(Lead photo courtesy of Car and Driver. Seriously…road racing a Suburban? AWESOME!)
If you haven’t driven at a track day, especially on a purpose-built road course like Pacific Raceways in Seattle, NCM Motorsports Park in Bowling Green, or Wild Horse Pass near Phoenix, you’re really missing out on some fun! Autocross is neat, but it tends to be designed to keep your speeds low. Good for technical driving, not so much for the speed portion. Take it from us, when you nail a good corner approaching triple-digit speeds, you feel amazing. But what do you bring to the track? Big suggestion from us: not the daily driver, unless you can afford to explain what happened if you mis-judge your skill set. We picked 11 good options for a first-timer to look at. Did we hit the mark or miss the broad side of the barn? You be the judge!
11. Any FWD car you choose
Hear me out. Front-wheel-drive is perfect for someone learning how to drive fast because of one word: understeer. When the car is ignoring your steering commands, it’s time to get your foot off of the gas. After that, everything will come. But what do you choose? First thought tends to choose a cheap beater…something like a Corolla or a Saturn. But take a look at the 2008 Accord we found for $6,800…six speed manual, perfect second-car fodder. Invest in some good rubber and brakes, try to not bounce it off of a barrier, and I bet you could even get the significant other to buy in on this one!
10. GM G-body
Embrace your inner NASCAR! Just kidding…the GM G-body is arguably the best combination of old school and new school tech in one car. The size might put off smaller courses, but a bigger road course is almost perfect for the wheelbase. With plenty of G-machine parts out there for the taking and values climbing, building a G-car just makes sense. Besides, who wouldn’t love to see an El Camino embarrassing a Viper on a road course? That’d be awesome!
9. Cheap BMW
“The Ultimate Driving Machine”? Yep. Engineered by professionals who have the Autobahn in their country, built to tolerate as much abuse as can be dished out, and honesty not too difficult to find with manual transmissions, BMW products could make for some entertaining track days…if you can afford to keep one up. This particular 2003 325i sedan, complete with six speed, is about $5500. We’d also go for a 5-series or a Z3 if you are hunting newer, and finding an E30 at this price range would be a score. Just be wary of anything with an M-badge on it that isn’t old enough to drink yet. Problems may abound.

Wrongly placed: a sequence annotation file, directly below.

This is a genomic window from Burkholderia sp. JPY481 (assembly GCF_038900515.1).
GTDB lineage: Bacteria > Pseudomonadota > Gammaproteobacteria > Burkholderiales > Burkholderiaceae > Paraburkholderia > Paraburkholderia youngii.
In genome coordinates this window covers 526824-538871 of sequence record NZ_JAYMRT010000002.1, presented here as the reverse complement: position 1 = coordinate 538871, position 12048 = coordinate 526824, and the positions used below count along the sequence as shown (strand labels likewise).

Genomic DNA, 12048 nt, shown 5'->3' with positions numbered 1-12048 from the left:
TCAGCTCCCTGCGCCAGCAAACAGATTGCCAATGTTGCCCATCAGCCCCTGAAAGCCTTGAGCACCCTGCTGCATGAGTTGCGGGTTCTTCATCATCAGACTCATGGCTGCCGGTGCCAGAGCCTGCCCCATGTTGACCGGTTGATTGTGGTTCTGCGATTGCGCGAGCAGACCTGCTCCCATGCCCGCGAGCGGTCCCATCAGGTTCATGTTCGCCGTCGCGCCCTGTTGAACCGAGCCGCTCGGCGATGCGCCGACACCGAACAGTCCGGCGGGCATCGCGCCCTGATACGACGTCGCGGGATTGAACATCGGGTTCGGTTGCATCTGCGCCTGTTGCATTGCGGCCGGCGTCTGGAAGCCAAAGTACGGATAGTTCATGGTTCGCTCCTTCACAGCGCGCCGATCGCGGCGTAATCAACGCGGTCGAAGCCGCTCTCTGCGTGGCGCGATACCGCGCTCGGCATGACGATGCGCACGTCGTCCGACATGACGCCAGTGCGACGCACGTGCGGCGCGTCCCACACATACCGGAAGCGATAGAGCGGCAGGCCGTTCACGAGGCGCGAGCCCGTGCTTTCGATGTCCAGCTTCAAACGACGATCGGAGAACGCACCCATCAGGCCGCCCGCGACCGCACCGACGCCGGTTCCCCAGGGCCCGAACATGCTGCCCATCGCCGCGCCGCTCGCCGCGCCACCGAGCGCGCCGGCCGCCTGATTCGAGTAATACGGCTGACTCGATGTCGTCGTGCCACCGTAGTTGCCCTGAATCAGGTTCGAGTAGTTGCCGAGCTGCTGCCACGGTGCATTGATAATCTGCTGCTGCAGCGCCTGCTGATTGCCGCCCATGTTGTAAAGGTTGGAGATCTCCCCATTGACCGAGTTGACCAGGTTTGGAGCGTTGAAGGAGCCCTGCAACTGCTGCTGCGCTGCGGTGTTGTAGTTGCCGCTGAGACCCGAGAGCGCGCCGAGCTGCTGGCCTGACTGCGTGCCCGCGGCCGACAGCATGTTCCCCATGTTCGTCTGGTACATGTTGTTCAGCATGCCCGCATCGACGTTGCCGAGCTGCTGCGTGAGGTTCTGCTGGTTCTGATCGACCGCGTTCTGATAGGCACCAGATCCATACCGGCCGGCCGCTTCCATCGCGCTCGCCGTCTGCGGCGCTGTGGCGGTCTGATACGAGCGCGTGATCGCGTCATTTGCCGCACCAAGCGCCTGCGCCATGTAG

8. DSM All-wheel-drive cars
Yeah, yeah…”Danger To Manifold”. Ha, ha. Don’t act like you don’t remember the first time an all-wheel-drive DSM (Mitsubishi Eclipse, Eagle Talon and Plymouth Laser) caught you sleeping at the stoplight. Largely used, abused and tormented to death, if you can find one of the all-wheel-drive pocket rockets, prepare to have a good time. The 4G63T four-banger is one of the original turbo four-banger monsters and the all-wheel-drive system combine to make for a surprising performance. Just don’t expect a Craigslist special to be sorted when you find one.
7. Pontiac Fiero/Toyota MR2
Two totally different cars, but the same mission: mid-engine on the cheap. If you are going for a Fiero, look for the 1988 models that have rear suspension that wasn’t cribbed from the Chevy Citation. For the MR2, we’d stick with the first two generations of the car and go hunting for anything with a “SUPERCHARGED” badge on it. This is about as cheap as a mid-engine car is going to get…after this it’s looking for rough Ferraris. Sorry.
6. 4th Generation GM F-car
Seats two comfortably enough, comes with a V8 and a six-speed, and can handle it’s own. Why wouldn’t you choose to beat on a 4th-gen F-car? The 275 horsepower early cars will have enough torque and gear to get you into trouble if you so choose, or you can follow the trend and jam an LS in there. For once, there might not be tons of people complaining about your engine choice! If you want to get really into the scene, wrap the car with a Trans Am-style livery!